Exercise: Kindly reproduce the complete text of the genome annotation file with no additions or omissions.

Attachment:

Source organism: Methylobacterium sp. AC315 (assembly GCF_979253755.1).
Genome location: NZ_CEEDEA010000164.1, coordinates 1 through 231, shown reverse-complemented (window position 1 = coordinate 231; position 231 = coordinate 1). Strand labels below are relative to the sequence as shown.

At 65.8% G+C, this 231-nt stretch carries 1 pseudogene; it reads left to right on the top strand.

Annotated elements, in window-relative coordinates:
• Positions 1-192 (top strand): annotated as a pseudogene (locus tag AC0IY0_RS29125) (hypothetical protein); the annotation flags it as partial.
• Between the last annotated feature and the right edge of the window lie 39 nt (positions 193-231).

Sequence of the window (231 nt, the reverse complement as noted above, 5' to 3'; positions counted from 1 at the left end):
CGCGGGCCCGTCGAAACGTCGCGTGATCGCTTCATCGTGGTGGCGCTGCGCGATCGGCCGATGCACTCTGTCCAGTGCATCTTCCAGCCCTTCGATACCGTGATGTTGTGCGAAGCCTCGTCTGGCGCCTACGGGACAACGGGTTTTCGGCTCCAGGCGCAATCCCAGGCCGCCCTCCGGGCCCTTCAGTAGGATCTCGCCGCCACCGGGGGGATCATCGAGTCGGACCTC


Source organism: Methylobacterium sp. AC315 (assembly GCF_979253755.1).
Genome location: NZ_CEEDEA010000164.1, coordinates 1 through 231, shown reverse-complemented (window position 1 = coordinate 231; position 231 = coordinate 1). Strand labels below are relative to the sequence as shown.

At 65.8% G+C, this 231-nt stretch carries 1 pseudogene; it reads left to right on the top strand.

Annotated elements, in window-relative coordinates:
• Positions 1-192 (top strand): annotated as a pseudogene (locus tag AC0IY0_RS29125) (hypothetical protein); the annotation flags it as partial.
• Between the last annotated feature and the right edge of the window lie 39 nt (positions 193-231).

Sequence of the window (231 nt, the reverse complement as noted above, 5' to 3'; positions counted from 1 at the left end):
CGCGGGCCCGTCGAAACGTCGCGTGATCGCTTCATCGTGGTGGCGCTGCGCGATCGGCCGATGCACTCTGTCCAGTGCATCTTCCAGCCCTTCGATACCGTGATGTTGTGCGAAGCCTCGTCTGGCGCCTACGGGACAACGGGTTTTCGGCTCCAGGCGCAATCCCAGGCCGCCCTCCGGGCCCTTCAGTAGGATCTCGCCGCCACCGGGGGGATCATCGAGTCGGACCTC